Poetry & Fiction

Poetry

Let’s Shoot

“So much to shoot and so little time / Let’s shoot the small quiet wind / That blows through our hearts / And kill it good.”
Read more >>

Poetry

Things Made of Brass

“I know the unlikeliness / of a bullet / shot into the air / killing / my children / a mile away / when it lands / yet I still keep them / from picking dandelions / and collecting twigs.”
Read more >>

Poetry

Venery: a Prayer

Richard Michelson reflects on the Pittsburgh massacre: “An anguish of mothers / A coward of congressmen / A plague of Martyrs / A martyr of angels.”
Read more >>

Poetry

Shiv’ah

J. David Cummings’s poem calls for solidarity in grief: “he taught me that the grieving heart / speaks everywhere a single prayer.”
Read more >>

Poetry

My Mourner’s Kaddish, Recited with a Minyan of Ancestral Ghosts

In this poem, Jay Eddy responds to the massacre of Jews at a Pittsburgh Temple: “
Read more >>

Fiction

CAMP HAPPINESS

They were going to separate—she wanted to and he was done fighting her—but before that there was Dylan’s bar mitzvah, and before that was now: this weekend in the rolling hills beyond Oakland with similarly bereaved Jewish strangers.
Read more >>

Fiction

Coywolf

Hebrew, Lizavetta claimed, was the holiest and most beautiful language in the world. Alexey trusted her in most things, but he knew for a fact this couldn’t be so, because Lermontov had written his poems in Russian.
Read more >>

Poetry

The Scholar as Poet: Remembering Geoffrey Hartman (1929-2016)

Morris Dickstein reflects on the life of Geoffrey Hartman, whose poems––not as well known as his scholarly work––reveal a more personal side of Hartman “wrestling with Judaism and the Bible in ways that surfaced only much later in his critical prose.”
Read more >>

Fiction

Night Running

And so they ran, like lunatics, around the neighborhood, in t-shirts and boots, in the middle of the night, in the middle of winter.
Read more >>

Fiction

Love Will Not Save You

For years after, you will ask yourself, Should I have held her that night? Do you hold someone who tells you this? You won’t remember holding her…
Read more >>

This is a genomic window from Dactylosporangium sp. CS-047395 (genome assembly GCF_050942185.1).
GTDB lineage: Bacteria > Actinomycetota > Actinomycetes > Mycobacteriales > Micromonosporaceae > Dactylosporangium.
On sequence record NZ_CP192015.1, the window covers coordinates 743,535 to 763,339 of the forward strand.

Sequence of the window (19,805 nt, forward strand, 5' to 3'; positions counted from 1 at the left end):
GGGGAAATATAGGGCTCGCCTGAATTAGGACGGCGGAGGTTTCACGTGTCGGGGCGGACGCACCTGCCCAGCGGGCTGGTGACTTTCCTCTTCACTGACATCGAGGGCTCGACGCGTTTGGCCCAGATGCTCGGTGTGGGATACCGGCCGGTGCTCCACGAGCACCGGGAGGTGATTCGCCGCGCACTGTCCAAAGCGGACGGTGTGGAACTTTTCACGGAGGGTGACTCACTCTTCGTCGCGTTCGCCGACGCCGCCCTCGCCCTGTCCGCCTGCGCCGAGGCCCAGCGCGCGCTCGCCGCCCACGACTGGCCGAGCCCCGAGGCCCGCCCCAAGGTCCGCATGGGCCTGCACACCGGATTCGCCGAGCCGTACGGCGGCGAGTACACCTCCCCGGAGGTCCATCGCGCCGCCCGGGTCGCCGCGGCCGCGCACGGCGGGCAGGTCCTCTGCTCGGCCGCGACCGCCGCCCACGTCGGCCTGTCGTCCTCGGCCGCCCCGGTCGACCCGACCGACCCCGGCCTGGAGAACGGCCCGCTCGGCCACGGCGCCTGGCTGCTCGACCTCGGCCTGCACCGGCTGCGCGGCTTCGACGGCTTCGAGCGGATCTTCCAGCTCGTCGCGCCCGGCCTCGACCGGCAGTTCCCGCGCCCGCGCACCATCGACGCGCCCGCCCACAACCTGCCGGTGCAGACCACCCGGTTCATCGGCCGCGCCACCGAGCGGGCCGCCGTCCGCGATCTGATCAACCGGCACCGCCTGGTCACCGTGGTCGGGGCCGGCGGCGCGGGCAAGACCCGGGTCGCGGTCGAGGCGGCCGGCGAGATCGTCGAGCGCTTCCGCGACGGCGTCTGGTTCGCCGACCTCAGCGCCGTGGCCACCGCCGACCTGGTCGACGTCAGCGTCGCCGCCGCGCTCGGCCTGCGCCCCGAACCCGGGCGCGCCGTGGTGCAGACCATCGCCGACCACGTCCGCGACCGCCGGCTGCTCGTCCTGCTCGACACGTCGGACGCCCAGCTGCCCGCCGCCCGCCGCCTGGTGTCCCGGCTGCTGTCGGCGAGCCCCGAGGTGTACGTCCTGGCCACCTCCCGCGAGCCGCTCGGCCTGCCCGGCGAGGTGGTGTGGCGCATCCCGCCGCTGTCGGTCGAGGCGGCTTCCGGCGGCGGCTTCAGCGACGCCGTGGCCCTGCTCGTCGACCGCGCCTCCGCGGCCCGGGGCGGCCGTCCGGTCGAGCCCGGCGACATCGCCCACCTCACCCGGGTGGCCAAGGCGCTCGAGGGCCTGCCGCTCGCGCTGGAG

Fiction

Review of THE FIX by Sharon Leder

The drugs were part of, maybe the essence of, cool. They fused with the jazz, the smoky dark interiors, the nodding knowingness of a beckoning life.
Read more >>

Fiction

The Empty Chair

After dinner his father would sit across the formica kitchen table and fire words at him. Bellicose, symbiosis, cartilaginous, revenant. The rule was, he did not have to go to bed until he got a word wrong.
Read more >>

Fiction

Life So Good

There was another picture of her at their wedding. Two young boys in coffee-colored suits stood behind them, holding guitars way too big for their bodies, surrounded by a crowd of what must have been a hundred, their priest dressed in white toasting them with a big glass of red wine.
Read more >>

Fiction

Autumn in Jerusalem

As I walked home I felt as if my feet weren’t touching the ground. The bright faces of the handicapped children were imprinted in my memory, and now I thought of each one of them, walking and singing, the nuns looking after them. I retained the light of the convent within me: its grace touched me, expanding an inner space, cheering unknown corners.
Read more >>

Fiction

The Incident at Our Lady

I. Phil had Sheila on the mind when he walked into one of the BOYS bathrooms at Our Lady of Peace Elementary in West Russelsburg. He’d started his shift as Second Security Officer at 6:00am, about an hour before most …
Read more >>